Most other regions in the UK cling to price gains.
Home prices in Greater London – all types of homes combined – dropped 4.4% in May compared to May last year, the biggest 12-month drop since August 2009, to £457,471 ($569,000), the lowest since January 2016, according to the UK government’s Office for National Statistics today.
The average price has now fallen 6.4% from the peak in July 2017. The central areas of London have for years been among the most magnificent housing bubbles in the world, but the hot air is now decidedly coming out of the market:
Unlike US home-price index providers, the ONS is not squeamish about calling its House Price Index what it really is: a measure of “monthly house price inflation.”
But these types of home-price declines prevailing in London have mostly not spread around the UK. A different picture emerges for each government office region and country. On a year over year basis, the House Price Index declined in only two of them: in London and the North East. Everywhere else, prices rose on a year-over-year basis:
The long-term chart of England’s regions, with the fabulous London whale removed, shows some interesting splits:
The North East (blue line tagging along at the bottom in the chart above) is the only region that has not yet reached its prior peak of 2008.
The North West and Yorkshire & The Humber (the two lines just above the blue line that are so close together you can barely keep them apart) have surpassed their 2008 highs, but only by a small margin.
The South East (red line at the top), the second most expensive region in England behind London (removed from the chart above), peaked in August 2018 but remains within a hair of that peak:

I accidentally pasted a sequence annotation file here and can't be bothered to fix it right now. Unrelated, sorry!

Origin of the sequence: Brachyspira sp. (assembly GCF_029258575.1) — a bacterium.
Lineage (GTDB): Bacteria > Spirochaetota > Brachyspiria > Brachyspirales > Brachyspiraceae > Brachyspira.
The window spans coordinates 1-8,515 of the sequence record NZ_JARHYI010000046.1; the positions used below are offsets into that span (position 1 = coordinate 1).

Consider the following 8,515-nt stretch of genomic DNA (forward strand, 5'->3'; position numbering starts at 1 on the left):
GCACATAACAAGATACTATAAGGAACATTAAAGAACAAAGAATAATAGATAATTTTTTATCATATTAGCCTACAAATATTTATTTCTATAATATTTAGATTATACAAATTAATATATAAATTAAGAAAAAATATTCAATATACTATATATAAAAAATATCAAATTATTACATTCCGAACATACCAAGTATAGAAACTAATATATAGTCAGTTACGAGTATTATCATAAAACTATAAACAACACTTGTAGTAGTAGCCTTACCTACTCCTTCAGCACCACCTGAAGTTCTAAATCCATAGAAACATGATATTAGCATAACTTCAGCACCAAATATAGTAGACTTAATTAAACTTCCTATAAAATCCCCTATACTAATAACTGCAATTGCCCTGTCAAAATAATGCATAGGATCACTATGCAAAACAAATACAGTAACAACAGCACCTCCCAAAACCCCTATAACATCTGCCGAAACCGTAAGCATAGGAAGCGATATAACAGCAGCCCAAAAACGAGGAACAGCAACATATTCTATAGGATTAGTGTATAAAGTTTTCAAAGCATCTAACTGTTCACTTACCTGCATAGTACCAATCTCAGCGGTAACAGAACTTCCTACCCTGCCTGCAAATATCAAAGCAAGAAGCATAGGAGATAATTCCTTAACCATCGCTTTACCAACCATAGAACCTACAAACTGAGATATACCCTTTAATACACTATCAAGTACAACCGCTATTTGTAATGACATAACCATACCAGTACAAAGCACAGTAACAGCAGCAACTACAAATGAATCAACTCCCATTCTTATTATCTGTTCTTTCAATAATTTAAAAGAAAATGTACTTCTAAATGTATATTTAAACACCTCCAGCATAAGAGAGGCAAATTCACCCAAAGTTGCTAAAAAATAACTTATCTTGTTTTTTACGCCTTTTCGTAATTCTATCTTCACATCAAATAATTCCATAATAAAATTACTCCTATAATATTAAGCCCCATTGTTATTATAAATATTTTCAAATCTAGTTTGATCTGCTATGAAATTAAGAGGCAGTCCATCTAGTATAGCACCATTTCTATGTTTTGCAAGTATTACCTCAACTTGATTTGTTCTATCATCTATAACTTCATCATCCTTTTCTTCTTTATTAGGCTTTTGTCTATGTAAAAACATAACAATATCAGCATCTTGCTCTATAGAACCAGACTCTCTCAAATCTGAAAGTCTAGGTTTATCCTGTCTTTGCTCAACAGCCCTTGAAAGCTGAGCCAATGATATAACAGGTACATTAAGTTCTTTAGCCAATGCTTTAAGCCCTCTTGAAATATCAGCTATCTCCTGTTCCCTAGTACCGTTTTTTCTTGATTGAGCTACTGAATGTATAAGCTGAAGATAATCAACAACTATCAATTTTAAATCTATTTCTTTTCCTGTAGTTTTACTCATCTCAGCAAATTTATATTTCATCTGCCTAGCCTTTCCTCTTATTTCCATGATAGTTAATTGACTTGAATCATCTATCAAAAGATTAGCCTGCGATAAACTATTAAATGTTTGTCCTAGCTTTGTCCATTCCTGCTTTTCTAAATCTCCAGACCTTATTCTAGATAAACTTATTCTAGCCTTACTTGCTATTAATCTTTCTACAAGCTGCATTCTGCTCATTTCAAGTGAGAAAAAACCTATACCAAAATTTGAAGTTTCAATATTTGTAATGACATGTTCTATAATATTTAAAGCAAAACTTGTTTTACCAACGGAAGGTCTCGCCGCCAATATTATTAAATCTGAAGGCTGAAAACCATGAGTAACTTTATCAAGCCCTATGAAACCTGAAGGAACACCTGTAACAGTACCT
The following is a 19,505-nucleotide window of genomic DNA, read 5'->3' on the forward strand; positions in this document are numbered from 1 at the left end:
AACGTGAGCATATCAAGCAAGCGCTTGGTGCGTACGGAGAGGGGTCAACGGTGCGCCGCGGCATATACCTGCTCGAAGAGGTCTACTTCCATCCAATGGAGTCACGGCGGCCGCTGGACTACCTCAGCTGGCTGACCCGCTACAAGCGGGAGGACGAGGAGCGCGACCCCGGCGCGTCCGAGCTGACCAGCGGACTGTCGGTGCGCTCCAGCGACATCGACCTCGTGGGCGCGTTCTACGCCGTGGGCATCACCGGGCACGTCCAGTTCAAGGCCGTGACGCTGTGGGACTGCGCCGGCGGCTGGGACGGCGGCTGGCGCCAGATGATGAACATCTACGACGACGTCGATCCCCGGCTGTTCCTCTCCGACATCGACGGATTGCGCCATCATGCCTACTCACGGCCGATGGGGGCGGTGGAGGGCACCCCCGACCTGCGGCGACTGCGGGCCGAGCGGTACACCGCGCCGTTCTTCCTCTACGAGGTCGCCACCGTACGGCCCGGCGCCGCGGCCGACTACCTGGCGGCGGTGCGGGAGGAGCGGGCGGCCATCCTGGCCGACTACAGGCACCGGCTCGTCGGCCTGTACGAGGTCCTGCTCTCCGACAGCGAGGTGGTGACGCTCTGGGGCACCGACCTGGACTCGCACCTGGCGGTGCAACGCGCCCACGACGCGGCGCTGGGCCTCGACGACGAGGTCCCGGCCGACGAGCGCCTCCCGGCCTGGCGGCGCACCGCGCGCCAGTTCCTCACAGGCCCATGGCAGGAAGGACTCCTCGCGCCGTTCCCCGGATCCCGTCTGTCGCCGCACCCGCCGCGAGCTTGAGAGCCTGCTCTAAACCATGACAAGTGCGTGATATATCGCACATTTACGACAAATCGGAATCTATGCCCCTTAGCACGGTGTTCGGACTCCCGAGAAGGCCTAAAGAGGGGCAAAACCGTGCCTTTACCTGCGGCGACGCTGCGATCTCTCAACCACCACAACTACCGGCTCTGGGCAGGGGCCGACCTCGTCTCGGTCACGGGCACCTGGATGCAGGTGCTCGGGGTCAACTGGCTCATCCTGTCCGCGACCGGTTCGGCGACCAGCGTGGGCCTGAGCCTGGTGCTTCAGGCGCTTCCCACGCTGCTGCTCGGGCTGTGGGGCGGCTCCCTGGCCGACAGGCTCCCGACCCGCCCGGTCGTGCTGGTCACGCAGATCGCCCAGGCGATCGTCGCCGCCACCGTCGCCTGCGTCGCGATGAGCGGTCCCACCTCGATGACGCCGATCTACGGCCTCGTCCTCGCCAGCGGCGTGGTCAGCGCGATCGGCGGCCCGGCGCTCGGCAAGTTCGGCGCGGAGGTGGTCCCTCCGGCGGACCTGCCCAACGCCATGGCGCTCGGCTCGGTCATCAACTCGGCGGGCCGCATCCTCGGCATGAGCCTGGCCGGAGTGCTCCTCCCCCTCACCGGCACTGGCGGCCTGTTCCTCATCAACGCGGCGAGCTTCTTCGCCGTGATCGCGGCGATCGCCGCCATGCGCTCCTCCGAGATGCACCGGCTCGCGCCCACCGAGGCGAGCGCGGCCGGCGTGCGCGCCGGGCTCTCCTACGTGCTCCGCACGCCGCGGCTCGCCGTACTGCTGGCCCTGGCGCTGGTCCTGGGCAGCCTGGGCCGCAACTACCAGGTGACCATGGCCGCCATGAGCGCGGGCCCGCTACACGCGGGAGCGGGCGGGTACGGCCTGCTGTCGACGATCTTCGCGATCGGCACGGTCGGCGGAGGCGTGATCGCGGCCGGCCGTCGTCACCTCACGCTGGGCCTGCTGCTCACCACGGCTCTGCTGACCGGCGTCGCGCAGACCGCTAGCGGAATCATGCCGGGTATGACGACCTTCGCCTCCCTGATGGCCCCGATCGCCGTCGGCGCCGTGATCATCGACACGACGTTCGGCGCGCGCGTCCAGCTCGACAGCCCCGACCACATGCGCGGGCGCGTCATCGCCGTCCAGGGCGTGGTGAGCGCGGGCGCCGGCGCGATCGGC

Overall UK home prices, after also peaking in August 2018, have inched down since then. On a year-over-year, they eked out a 1.2% gain in May, weighted down by the decline in the London housing market. May showed the lowest home price inflation, along with February, since January 2013 (by comparison, the UK’s consumer price inflation rose 1.9% through June):
Sales volume in the UK overall has plunged in March every year since the pre-Brexit-vote spike in 2016. According to the ONS, March sales data are transactions in March that closed and were registered by now. With 74,503 such transactions in March 2019, sales activity has fallen below the March 2015 level and has plunged:
- 47% from March 2016
- 20% from March 2017
- 12% from March 2018:
In Inner London, sales volume has plunged by 50% from the mid-range prevailing in the three years from mid-2013 to mid-2016. And it’s down about 65% from the peak in sales volume before the Financial Crisis. These numbers are very volatile from month to month. So, to smoothen out some of the sharp month-to-month ups and downs, I used a three-month moving average. At 2,057 transactions, sales volume has now fallen to levels not seen since the depth of the Financial Crisis in June 2009:
As the low number of transactions show, everyone has a wait-and-see attitude, with buyers and sellers far apart on price, and with most sellers largely in no hurry to cut the price, and with buyers reluctant to step up to the plate.
Prices and activity in London are subject to broader dynamics, and have been falling despite the ultra-low policy rate of the Bank of England. Leading up to the Brexit vote, the BOE had cut its policy rate to a historic low of 0.25%. It has since hiked this rate twice, to a whopping 0.75%. Currently, mortgage rates are among the lowest in the UK’s history. But the London housing bubble is deflating nevertheless.
Factors beyond interest rates have been piling up in the London housing market, particularly the simple but powerful factor that home prices had risen so far in past years that fewer and fewer people who live and work there can actually afford to buy a home there, despite low mortgage rates.
The problem of home prices outrunning what locals with even good jobs can afford stimulated the government over the past few years to act and, among other things, increase the stamp duty particularly on high-end property transactions. This, in addition to the uncertainties of Brexit, has pulled the rug out from under the blind enthusiasm of foreign investors.
The possibility that some of London’s finance industry might move to other parts of Europe after Brexit is also pouring cold water over the once hot market. That some hot air is now hissing out gives rise to hopes – and fears – that a modicum of sanity might gradually return to the market.
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